The holidays are here, so let me be among the hopefully many who will wish you a Merry Christmas. I also wish you a joyful Hanukkah or Chanukah depending on how you chose to spell the holiday, which the AP Style Book shows as Hanukkah even though Rabbi Daniel Zemel told NPR’s Robert Siegel that there seems to be no “correct” spelling of the word. In this, the season of peace, let us all accept either spelling. Do not use “Xmas”. Try not to write “Xmas,” even in a text. “Xmas” is something for a sign on a muffler shop.
For years now this column has put forward small tips on ways one can brighten the holiday, although our own home will likely be trimmed outdoors with only one string of lights. Last year, to slow global warming, we used a set of solar-powered lights. They would twinkle for about 90 minutes before fading, although I wouldn’t hold up a set of bulbs from Walgreens as a statement on the efficacy of solar power.
All that said, here are some holiday reminders that the season offers plenty of opportunity to give with some thought and caring, and by doing so getting back a season of good cheer. I readily concede a certain level of Midwestern naiveté in all this, but that’s my gift to myself at this time of year.
DIY: Gifts that you’ve made yourself allow you to be involved in the spirit of the season and explore some creative outlets. This year our household will make its own Christmas cards and I’m hoping my family will enjoy the gift of photos I’ve taken of various family members. Last year there were numerous photo calendars. Result: We shared a lot of memories and everybody knew what day it was. I’m still flipping the pages of a family photo calendar my mom gave to each of her children a while back, even though the dates are from 2012.
Shop Smart / Give Art / Recycle / Buy Local: It’s not our “job” to get out and support Black Fridays. I wish the economy well, but gifts that are smart (clothing that lasts / books / tools that will actually be utilized by the recipient) keep giving throughout the year. Giving one-of-a-kind art and craft items supports the artists and shows your good taste. Giving gifts of affordable retro (used) and antique items keeps those purveyors in business and holds down production of plastic stuff in bubble packs that might be shoved in a drawer and forgotten. When you can, support local shops that are often the source of unique items and need your business to make it into the New Year.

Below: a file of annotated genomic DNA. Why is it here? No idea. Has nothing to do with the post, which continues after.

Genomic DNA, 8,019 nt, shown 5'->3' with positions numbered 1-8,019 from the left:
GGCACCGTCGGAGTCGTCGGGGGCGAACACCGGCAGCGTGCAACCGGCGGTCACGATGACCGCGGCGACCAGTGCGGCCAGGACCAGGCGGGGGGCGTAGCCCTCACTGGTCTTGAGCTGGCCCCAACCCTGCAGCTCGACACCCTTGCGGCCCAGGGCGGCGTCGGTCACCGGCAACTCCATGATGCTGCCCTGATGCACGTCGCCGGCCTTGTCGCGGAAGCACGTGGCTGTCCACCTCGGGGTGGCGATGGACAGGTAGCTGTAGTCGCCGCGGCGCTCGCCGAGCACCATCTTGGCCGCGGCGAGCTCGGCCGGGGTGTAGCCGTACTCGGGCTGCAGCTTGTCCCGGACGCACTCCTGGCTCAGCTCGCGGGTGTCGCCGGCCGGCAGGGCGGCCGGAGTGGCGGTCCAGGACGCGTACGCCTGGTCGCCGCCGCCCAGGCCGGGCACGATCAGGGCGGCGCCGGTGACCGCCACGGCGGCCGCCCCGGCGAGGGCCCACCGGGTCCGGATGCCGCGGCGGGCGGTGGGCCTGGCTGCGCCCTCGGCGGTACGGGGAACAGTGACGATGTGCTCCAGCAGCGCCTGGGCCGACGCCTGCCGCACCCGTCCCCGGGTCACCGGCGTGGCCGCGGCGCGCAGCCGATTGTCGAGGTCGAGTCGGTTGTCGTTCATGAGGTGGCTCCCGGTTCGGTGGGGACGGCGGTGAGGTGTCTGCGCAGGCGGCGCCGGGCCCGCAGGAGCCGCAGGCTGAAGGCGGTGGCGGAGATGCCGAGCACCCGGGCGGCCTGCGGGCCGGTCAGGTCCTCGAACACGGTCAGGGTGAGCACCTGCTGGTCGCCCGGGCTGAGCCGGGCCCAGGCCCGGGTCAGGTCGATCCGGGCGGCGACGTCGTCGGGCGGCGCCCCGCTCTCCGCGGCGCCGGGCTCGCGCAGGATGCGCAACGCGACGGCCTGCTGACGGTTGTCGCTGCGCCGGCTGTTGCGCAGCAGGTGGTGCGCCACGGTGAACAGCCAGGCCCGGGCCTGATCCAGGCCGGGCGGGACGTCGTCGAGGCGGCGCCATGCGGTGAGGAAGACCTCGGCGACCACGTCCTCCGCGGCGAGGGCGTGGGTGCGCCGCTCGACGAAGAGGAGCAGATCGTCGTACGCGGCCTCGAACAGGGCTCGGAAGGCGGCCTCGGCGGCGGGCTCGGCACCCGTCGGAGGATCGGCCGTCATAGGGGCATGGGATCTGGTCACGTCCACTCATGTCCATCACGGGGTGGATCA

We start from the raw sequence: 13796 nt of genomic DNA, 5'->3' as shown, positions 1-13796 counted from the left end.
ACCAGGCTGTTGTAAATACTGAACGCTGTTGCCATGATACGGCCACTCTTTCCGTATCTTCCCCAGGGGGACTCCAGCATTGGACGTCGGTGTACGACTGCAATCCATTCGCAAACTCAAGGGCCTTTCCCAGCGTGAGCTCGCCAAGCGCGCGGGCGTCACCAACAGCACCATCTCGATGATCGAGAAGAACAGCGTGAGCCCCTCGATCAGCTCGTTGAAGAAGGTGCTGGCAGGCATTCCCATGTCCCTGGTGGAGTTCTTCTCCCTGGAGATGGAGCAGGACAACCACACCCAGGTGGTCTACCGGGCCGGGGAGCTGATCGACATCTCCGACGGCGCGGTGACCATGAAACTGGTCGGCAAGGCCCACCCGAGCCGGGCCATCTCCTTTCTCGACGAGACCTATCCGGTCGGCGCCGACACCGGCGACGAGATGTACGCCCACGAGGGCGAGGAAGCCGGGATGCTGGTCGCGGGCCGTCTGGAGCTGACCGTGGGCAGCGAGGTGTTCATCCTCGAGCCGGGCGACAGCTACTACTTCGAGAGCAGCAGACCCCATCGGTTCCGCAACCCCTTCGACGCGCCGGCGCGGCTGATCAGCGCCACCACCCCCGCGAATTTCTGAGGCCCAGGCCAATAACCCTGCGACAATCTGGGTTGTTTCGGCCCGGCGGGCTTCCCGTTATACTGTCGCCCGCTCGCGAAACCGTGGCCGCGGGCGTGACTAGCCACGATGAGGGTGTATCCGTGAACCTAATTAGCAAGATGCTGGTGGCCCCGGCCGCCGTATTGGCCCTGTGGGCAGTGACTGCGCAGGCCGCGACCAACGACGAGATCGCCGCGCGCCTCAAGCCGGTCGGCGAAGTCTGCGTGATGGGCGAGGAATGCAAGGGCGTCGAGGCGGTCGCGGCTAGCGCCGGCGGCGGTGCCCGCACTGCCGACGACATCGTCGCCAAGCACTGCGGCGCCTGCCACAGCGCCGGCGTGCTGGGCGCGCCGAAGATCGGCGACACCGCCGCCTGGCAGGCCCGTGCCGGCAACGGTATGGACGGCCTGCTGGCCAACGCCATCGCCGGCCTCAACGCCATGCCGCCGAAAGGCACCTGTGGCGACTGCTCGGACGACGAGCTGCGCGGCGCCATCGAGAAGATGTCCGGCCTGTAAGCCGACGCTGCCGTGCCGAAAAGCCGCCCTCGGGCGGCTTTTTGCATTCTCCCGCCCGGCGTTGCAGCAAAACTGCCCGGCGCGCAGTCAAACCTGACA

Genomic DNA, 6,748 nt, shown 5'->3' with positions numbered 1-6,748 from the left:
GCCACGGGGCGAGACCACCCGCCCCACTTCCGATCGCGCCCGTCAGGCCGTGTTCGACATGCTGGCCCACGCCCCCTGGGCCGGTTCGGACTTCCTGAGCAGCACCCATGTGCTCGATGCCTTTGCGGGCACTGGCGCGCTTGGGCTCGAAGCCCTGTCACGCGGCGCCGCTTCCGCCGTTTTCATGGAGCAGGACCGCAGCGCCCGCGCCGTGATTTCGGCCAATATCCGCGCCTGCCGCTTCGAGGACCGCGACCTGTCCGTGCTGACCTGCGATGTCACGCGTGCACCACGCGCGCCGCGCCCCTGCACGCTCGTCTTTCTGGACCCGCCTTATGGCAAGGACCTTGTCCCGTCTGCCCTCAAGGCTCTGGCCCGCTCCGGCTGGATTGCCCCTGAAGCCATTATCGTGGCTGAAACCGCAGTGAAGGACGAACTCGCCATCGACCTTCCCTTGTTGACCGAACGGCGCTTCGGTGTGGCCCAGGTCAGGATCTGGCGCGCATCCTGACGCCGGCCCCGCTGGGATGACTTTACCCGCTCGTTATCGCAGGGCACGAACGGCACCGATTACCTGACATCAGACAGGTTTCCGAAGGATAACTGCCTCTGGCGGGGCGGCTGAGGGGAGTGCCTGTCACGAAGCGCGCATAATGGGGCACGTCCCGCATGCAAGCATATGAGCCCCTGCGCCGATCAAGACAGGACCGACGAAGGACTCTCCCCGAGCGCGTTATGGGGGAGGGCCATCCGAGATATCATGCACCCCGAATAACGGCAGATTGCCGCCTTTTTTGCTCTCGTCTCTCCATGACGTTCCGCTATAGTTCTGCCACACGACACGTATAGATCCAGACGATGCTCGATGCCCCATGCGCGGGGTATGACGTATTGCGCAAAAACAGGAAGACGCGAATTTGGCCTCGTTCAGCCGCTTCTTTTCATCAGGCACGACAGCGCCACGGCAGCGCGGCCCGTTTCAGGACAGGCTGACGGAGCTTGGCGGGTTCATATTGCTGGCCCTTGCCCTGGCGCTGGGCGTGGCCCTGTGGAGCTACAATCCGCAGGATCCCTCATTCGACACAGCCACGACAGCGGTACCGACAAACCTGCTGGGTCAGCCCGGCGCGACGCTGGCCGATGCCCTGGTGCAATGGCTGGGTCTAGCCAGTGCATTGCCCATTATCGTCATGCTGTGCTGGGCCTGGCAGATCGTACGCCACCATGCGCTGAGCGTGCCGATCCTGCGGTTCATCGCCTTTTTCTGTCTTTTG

Donate: At this time of year, you don’t need me to tell you that there are plenty of good and noble causes that need your support. You can donate in the name of a loved one, and let them know you’ve done so with a nicely handmade card crafted by you. There are many causes that justly deserve support, but here are few recommendations to get you started: Doctors without Borders, Heifer International, OXFAM, St. Jude’s Children’s Hospital, Smile Train… and drop something off for Toys for Tots.
Talk: No, really. Talk to your family and friends. Phone calls to those you’ve been meaning to call are more meaningful than a hastily mailed commercial Christmas card. It’s likely that our definition of “shut-ins” can be expanded to include even family members we may not be regularly communicating with because of the passage of time or maybe senior members are living in care facilities and, because it’s difficult to open-up that conversation about the diabetes, you haven’t called as often as you should. Talk, not texting. At family gatherings, there’s usually that one family member that doesn’t get full attention for reasons of a troubled past or present. The estranged niece or nephew might enjoy any conversation that doesn’t begin with “So, still doing the drugs?” Let them know you’re there. Listen to them about the bad marriage that ended this year. Forgiveness and acceptance never need to be wrapped and won’t be returned to Target.
Enjoy: At some point, maybe because the movies and television needed it to create programming for the Hallmark Channel, there got to be this idea that the holidays are stressful. Okay, sure, I’ve been on airliners with a crying baby sitting right behind me, or a kid juiced on sugar kicking the back of my seat. But then eventually, I find myself in a quiet place and the music starts. (FYI: The three essential holiday CD’s you’ll need are “An Oscar Peterson Christmas”, Nat King Cole’s “The Christmas Song”, and of course “A Charlie Brown Christmas” by the Vince Guaraldi Trio)
Enjoyment isn’t predicated on liquor and food, and my sense of public duty demands that I point out that you’d be better off having that additional weird cookie with the inexplicable ‘red things’ on it rather than more cocktails. Instead, find a moment to be grateful. Yes, there are forces that never rest on the holidays; the darkness of war and suffering and pain. But the holidays speak directly to those forces, begging for our better selves to come forward. Hear that, and know that others are listening… at least for a few moments once a year.